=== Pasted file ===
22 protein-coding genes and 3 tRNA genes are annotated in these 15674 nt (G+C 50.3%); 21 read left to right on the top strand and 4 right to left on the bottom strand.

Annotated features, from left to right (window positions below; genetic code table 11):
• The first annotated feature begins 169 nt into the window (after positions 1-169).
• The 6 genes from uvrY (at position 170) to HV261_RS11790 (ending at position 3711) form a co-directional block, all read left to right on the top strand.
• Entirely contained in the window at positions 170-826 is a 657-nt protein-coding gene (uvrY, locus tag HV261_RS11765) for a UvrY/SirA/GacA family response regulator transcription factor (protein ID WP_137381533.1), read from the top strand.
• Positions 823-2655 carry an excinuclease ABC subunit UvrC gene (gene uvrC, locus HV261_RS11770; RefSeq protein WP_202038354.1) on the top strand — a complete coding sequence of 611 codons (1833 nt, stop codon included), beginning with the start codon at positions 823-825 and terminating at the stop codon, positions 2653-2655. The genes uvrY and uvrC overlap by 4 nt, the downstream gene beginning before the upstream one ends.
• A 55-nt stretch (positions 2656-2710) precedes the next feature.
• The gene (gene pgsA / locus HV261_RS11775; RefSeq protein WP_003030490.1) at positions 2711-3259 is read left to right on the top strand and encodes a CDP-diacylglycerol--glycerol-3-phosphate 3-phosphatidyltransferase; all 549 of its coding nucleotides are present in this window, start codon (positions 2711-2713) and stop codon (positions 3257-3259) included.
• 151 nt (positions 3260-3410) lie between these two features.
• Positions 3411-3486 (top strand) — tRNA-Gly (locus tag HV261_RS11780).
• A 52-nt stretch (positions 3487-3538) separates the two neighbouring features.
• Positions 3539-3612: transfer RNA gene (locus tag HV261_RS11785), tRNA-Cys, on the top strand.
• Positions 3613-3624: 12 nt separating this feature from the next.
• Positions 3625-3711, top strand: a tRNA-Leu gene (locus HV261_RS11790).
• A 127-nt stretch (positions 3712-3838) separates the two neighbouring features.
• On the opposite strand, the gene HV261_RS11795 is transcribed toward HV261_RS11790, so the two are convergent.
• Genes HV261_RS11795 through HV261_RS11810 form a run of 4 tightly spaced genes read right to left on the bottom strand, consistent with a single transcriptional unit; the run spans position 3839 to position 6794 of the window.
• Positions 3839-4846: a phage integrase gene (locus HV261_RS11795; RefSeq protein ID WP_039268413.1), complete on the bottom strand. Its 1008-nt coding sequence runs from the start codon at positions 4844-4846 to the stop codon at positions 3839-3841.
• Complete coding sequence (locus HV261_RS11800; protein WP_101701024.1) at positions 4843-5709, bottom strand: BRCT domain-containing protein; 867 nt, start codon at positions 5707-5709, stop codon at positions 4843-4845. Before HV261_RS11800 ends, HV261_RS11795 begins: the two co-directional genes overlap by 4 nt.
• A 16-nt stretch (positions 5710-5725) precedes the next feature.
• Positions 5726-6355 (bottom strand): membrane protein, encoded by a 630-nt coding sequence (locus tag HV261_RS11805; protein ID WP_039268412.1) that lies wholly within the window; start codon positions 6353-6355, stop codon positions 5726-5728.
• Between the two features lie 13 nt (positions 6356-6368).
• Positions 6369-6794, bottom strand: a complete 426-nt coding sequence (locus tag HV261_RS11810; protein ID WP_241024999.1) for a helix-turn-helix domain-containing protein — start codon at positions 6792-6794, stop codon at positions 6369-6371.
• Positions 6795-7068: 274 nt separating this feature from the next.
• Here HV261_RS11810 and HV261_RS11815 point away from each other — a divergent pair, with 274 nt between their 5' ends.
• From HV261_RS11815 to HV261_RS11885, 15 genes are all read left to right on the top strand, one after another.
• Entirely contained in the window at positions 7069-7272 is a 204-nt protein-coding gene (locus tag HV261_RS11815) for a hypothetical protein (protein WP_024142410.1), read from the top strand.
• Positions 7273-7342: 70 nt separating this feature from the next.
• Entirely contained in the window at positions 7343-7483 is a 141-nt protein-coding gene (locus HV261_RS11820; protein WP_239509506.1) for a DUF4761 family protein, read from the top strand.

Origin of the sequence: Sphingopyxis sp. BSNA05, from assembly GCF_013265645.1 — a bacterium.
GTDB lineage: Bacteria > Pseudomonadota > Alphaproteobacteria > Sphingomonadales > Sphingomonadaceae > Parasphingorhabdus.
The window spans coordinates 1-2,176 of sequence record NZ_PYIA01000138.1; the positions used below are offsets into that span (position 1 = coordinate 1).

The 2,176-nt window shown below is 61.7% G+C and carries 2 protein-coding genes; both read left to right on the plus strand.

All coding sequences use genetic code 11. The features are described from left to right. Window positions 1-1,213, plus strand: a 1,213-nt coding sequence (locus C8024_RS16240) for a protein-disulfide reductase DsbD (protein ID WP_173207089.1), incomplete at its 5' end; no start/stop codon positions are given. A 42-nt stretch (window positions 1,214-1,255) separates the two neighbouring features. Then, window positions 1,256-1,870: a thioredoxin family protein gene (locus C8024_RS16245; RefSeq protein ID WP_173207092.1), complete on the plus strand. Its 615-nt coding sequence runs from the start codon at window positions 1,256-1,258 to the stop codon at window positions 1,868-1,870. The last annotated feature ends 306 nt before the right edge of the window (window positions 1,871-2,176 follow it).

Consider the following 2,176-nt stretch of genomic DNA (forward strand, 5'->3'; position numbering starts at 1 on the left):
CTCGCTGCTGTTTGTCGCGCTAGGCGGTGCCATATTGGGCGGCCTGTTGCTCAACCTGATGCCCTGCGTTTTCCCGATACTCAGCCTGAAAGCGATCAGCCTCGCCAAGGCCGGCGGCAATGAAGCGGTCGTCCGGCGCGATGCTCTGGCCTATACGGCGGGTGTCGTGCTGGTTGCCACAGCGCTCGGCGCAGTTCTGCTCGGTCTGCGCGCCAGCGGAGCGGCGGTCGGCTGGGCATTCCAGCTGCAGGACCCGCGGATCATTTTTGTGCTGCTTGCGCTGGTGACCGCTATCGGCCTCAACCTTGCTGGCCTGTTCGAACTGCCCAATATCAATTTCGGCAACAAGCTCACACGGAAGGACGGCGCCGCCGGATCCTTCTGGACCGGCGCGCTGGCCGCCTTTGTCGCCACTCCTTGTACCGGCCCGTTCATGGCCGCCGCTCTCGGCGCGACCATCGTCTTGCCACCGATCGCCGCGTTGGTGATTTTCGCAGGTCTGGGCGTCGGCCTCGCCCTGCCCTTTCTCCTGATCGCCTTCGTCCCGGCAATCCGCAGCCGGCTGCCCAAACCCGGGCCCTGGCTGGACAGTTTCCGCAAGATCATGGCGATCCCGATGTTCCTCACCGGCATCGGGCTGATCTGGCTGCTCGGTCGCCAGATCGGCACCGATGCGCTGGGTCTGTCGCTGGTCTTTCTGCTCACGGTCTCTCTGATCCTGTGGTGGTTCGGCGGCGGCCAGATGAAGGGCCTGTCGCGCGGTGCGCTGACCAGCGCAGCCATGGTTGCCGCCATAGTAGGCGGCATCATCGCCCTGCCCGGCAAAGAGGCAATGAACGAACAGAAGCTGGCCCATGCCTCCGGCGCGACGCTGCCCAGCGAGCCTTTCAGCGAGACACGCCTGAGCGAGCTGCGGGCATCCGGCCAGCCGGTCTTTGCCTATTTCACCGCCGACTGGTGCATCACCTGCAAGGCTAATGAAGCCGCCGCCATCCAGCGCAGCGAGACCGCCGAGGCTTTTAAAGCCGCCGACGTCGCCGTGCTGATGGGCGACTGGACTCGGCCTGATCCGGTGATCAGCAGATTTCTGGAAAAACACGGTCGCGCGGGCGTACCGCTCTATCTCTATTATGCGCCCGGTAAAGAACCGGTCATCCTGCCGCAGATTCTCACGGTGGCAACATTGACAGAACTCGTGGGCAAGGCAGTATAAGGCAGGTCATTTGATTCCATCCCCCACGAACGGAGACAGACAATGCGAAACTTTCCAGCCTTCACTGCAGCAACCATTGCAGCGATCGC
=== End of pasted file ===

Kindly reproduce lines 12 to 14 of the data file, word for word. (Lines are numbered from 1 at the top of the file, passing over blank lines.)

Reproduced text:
• Positions 3539-3612: transfer RNA gene (locus tag HV261_RS11785), tRNA-Cys, on the top strand.
• Positions 3613-3624: 12 nt separating this feature from the next.
• Positions 3625-3711, top strand: a tRNA-Leu gene (locus HV261_RS11790).